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Email Attacks: IT Professionals Struggle in Spotting Suspicious Emails

Spear phishing is widespread with 43 per cent of organizations being the victim of a spear-phishing attack in the past 12 months

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Cyber crime, U.S. programming
A man types on a computer keyboard in front of displayed cyber code in this illustration picture. VOA

Email attacks like phishing and ransomware are having a major impact on businesses globally, with over three-quarters of organizations saying their employees aren’t good at spotting suspicious emails, a new report has stressed.

Nearly 74 per cent of respondents say email attacks are having a major impact on their businesses while 78 per cent of organizations said the cost of email breaches is increasing, according to the report titled “2019 Email Security Trends” by the US-based cyber security firm Barracuda Networks. Spear phishing is widespread with 43 per cent of organizations being the victim of a spear-phishing attack in the past 12 months.

“While most IT professionals are more confident about their email security systems than they were a year ago, email attacks continue to have a significant impact on businesses,” said the report. The most common effects cited were loss of employee productivity, downtime and business disruption, and damage to the reputation of the IT team.

email attacks
Nearly 74 per cent of respondents say email attacks are having a major impact on their businesses. Pixabay

“Nearly three-quarters of respondents reported experiencing higher stress levels, worrying about potential email security even when they’re not at work, and being forced to work nights and weekends to address email security issues,” the findings showed.

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“Nearly a quarter of respondents advised that attacks have cost their organization $100,000 or more. Ninety-two per cent of Office 365 users have security concerns,” said the report. The report included responses from 660 executives, individual contributors and team managers serving in IT-security roles.

Companies surveyed include small, mid-sized, and enterprise businesses in technology, financial services, education, healthcare, manufacturing, government, telecommunication, retail and other industries. (IANS)

Next Story

Phishing Attacks Remain Top Threat to Financial Services Organisations and Customers

The goal of phishing is to trick the recipient of a malicious email into opening and engaging with it

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Phishing, Attacks, Threat
The study by cloud delivery network provider Akamai Technologies found that 50 per cent of all unique organisations impacted by observed phishing domains were from the financial services sector. Pixabay

Criminals seem to be recycling old attack methods as a new report has found that phishing attacks remain the top threat to financial services organisations and customers.

The study by cloud delivery network provider Akamai Technologies found that 50 per cent of all unique organisations impacted by observed phishing domains were from the financial services sector.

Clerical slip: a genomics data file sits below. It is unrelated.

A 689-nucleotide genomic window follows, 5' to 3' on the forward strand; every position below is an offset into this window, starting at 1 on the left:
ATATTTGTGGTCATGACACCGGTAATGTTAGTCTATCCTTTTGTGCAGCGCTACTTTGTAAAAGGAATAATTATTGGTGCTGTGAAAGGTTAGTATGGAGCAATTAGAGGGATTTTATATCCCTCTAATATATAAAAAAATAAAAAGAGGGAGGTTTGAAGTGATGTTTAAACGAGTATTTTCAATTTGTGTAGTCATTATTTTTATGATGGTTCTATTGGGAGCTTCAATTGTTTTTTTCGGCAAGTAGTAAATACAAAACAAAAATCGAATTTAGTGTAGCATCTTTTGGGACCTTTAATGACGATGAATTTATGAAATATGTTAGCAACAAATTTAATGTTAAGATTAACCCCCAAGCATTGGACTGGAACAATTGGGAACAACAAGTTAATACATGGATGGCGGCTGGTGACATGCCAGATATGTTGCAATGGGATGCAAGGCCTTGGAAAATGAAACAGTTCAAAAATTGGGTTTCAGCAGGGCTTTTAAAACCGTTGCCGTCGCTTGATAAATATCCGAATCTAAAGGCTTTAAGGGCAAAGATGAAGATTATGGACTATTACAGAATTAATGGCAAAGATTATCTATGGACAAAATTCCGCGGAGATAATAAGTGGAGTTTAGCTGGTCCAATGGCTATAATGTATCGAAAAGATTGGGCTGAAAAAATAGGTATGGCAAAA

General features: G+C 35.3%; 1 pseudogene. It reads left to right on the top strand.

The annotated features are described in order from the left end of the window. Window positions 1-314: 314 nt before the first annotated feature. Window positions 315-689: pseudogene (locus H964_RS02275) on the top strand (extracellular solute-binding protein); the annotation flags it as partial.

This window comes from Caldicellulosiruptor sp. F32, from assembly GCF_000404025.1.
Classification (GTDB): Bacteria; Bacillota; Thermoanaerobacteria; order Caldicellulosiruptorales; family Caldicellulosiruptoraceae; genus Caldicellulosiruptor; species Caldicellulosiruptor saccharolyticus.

The goal of phishing is to trick the recipient of a malicious email into opening and engaging with it.

The “sender” of the email deceives the victim by making the email appear to be sent from a reputable source, such as a government department, a supplier, or a customer of the business.

Phishing, Attacks, Threat
Criminals seem to be recycling old attack methods as a new report has found that phishing attacks remain the top threat to financial services organisations and customers. Pixabay

The phishing email may have a malicious attachment, like a PDF or Word document, that, once opened, will harm the user’s computer by installing malware.

Or, the phishing email will contain a malicious URL link in its body. When the user clicks on that link, they might be directed to a site that appears legitimate, but in actuality it is used to collect confidential information such as usernames and passwords, or to install malware onto their device, according to Akamai.

The report indicates that between December 2, 2018 and May 4, 2019, nearly 200,000 phishing domains were discovered, and of those domains, 66 per cent targeted consumers directly.

In addition to unique phishing attempts, adversaries also leveraged credential stuffing attacks to the tune of 3.5 billion attempts during an 18-month period (November 2017 to
April 2019), putting the personal data and banking information of financial services customers at risk, said the “State of the Internet/Security Financial Services Attack Economy” report.

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In credential stuffing, bad actors use real credentials stolen from a third-party resource. They take advantage of a common habit of people using the same credentials for different online accounts.

“We’ve seen a steady rise in credential stuffing attacks over the past year, fed in part by a growth in phishing attacks against consumers,” said Martin McKeay, Security Researcher at Akamai.

“Criminals supplement existing stolen credential data through phishing, and then one way they make money is by hijacking accounts or reselling the lists they create. We’re seeing a whole economy developing to target financial services organisations and their consumers,” McKeay added. (IANS)